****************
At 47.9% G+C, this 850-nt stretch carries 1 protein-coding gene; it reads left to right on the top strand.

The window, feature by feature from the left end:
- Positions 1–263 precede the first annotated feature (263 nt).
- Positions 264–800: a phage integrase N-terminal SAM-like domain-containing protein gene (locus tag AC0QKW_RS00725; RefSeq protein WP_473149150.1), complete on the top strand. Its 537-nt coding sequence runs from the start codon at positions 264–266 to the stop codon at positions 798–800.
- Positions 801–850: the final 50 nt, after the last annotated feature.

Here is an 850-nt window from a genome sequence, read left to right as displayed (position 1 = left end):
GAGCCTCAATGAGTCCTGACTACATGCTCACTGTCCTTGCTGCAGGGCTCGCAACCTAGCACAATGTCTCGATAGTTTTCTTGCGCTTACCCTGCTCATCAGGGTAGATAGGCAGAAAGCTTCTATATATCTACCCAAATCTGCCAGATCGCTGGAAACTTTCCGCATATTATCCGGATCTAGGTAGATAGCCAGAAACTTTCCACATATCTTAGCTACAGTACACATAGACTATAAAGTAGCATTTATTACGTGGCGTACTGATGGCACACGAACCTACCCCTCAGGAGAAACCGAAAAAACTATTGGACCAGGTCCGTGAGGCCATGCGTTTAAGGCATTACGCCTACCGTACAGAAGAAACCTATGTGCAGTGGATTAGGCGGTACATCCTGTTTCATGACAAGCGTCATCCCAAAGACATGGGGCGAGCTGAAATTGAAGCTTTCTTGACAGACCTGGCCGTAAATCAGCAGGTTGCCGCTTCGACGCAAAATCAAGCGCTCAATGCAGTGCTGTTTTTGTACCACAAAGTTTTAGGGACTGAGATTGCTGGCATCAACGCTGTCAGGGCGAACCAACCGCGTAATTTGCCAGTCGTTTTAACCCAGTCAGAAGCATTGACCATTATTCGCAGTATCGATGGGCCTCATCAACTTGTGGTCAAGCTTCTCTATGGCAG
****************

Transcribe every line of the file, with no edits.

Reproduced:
At 47.9% G+C, this 850-nt stretch carries 1 protein-coding gene; it reads left to right on the top strand.

The window, feature by feature from the left end:
- Positions 1–263 precede the first annotated feature (263 nt).
- Positions 264–800: a phage integrase N-terminal SAM-like domain-containing protein gene (locus tag AC0QKW_RS00725; RefSeq protein WP_473149150.1), complete on the top strand. Its 537-nt coding sequence runs from the start codon at positions 264–266 to the stop codon at positions 798–800.
- Positions 801–850: the final 50 nt, after the last annotated feature.

Here is an 850-nt window from a genome sequence, read left to right as displayed (position 1 = left end):
GAGCCTCAATGAGTCCTGACTACATGCTCACTGTCCTTGCTGCAGGGCTCGCAACCTAGCACAATGTCTCGATAGTTTTCTTGCGCTTACCCTGCTCATCAGGGTAGATAGGCAGAAAGCTTCTATATATCTACCCAAATCTGCCAGATCGCTGGAAACTTTCCGCATATTATCCGGATCTAGGTAGATAGCCAGAAACTTTCCACATATCTTAGCTACAGTACACATAGACTATAAAGTAGCATTTATTACGTGGCGTACTGATGGCACACGAACCTACCCCTCAGGAGAAACCGAAAAAACTATTGGACCAGGTCCGTGAGGCCATGCGTTTAAGGCATTACGCCTACCGTACAGAAGAAACCTATGTGCAGTGGATTAGGCGGTACATCCTGTTTCATGACAAGCGTCATCCCAAAGACATGGGGCGAGCTGAAATTGAAGCTTTCTTGACAGACCTGGCCGTAAATCAGCAGGTTGCCGCTTCGACGCAAAATCAAGCGCTCAATGCAGTGCTGTTTTTGTACCACAAAGTTTTAGGGACTGAGATTGCTGGCATCAACGCTGTCAGGGCGAACCAACCGCGTAATTTGCCAGTCGTTTTAACCCAGTCAGAAGCATTGACCATTATTCGCAGTATCGATGGGCCTCATCAACTTGTGGTCAAGCTTCTCTATGGCAG